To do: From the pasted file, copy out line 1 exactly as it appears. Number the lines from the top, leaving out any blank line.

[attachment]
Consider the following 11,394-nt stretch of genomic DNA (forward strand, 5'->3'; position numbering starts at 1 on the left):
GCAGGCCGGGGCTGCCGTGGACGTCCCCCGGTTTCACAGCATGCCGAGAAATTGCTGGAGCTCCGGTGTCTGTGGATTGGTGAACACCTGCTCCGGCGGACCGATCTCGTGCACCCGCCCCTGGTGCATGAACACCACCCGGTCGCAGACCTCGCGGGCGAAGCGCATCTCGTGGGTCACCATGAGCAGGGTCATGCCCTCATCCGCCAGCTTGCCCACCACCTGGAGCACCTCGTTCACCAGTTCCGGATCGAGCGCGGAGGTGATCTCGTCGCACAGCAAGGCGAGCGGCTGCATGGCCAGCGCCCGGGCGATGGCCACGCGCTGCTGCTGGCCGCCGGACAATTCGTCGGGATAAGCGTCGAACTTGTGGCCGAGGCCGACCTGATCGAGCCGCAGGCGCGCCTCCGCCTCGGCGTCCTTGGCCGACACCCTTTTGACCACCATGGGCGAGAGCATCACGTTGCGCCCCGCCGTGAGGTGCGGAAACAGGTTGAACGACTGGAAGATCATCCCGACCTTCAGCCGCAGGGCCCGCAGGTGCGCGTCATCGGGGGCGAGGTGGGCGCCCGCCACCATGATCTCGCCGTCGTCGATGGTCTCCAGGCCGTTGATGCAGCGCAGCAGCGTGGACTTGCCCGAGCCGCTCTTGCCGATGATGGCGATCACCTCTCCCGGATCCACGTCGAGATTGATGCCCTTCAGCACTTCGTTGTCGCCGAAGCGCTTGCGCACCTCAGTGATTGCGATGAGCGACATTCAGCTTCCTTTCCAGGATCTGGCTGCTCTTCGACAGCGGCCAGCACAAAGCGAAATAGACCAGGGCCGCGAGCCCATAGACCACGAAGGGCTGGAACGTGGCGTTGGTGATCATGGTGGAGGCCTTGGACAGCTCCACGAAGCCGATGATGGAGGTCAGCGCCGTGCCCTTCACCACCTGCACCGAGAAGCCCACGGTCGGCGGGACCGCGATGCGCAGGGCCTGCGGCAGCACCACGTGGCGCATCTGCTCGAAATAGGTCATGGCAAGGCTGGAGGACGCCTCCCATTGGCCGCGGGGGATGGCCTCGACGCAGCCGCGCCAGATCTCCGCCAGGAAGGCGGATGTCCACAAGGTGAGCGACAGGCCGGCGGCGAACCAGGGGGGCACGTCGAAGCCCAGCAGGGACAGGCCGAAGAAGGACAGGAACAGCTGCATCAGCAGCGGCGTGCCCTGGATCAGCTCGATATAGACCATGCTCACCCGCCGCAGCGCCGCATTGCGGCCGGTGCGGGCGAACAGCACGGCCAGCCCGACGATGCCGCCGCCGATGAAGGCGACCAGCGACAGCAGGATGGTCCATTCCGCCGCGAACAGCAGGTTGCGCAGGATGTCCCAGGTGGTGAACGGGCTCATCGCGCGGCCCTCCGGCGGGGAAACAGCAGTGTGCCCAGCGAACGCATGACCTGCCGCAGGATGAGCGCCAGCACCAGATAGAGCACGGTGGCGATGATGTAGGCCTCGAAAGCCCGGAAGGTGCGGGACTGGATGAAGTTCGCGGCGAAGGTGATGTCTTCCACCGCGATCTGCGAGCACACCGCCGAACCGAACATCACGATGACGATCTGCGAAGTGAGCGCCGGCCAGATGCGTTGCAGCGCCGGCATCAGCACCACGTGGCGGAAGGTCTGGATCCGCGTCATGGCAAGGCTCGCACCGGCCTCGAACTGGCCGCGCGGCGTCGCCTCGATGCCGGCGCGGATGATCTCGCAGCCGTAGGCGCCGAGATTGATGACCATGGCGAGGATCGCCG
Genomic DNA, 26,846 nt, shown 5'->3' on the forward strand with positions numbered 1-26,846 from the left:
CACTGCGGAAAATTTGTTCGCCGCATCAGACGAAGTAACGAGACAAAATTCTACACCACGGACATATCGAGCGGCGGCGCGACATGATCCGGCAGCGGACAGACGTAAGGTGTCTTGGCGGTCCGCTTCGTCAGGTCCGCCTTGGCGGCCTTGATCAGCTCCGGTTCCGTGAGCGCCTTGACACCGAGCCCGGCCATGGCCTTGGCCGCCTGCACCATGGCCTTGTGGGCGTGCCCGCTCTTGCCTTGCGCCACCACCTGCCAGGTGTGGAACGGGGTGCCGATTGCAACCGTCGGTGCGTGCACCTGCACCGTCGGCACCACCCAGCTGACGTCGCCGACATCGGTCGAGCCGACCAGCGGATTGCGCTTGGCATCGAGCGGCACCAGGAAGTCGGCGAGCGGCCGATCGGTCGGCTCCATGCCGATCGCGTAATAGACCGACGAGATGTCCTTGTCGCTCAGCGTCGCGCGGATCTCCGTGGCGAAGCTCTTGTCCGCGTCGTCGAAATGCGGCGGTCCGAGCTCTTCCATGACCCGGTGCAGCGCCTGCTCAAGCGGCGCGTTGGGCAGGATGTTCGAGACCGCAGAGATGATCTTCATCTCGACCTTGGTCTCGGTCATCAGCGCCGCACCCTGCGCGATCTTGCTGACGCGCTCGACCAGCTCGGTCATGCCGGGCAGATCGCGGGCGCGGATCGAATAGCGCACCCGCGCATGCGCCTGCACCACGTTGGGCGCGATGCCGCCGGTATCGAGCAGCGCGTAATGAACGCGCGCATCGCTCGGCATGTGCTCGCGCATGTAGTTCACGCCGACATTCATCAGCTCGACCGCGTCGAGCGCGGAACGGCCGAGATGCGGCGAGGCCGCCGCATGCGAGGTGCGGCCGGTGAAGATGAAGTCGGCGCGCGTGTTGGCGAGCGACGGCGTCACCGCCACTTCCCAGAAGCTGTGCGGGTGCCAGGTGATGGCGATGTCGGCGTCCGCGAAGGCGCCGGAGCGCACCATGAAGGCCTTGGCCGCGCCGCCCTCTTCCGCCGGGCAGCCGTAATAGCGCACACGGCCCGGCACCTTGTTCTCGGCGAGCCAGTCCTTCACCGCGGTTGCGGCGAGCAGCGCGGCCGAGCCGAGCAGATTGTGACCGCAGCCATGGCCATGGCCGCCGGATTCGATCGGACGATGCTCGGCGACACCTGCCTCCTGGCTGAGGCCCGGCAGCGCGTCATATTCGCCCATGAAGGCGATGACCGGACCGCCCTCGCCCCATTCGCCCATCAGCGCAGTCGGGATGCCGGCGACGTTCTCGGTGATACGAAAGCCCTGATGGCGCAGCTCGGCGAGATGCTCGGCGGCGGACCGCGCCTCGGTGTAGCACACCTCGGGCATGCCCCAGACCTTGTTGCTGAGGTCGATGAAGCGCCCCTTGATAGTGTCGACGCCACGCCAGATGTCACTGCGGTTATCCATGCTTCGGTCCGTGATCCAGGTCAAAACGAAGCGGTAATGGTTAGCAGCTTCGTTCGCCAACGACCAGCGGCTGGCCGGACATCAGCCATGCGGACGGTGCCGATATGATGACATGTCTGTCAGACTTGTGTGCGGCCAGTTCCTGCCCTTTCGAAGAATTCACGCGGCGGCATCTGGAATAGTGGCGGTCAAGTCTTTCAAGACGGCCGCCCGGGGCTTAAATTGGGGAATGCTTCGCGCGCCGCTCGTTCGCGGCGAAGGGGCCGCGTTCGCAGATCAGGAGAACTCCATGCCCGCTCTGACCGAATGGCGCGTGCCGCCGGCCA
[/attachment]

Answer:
Consider the following 11,394-nt stretch of genomic DNA (forward strand, 5'->3'; position numbering starts at 1 on the left):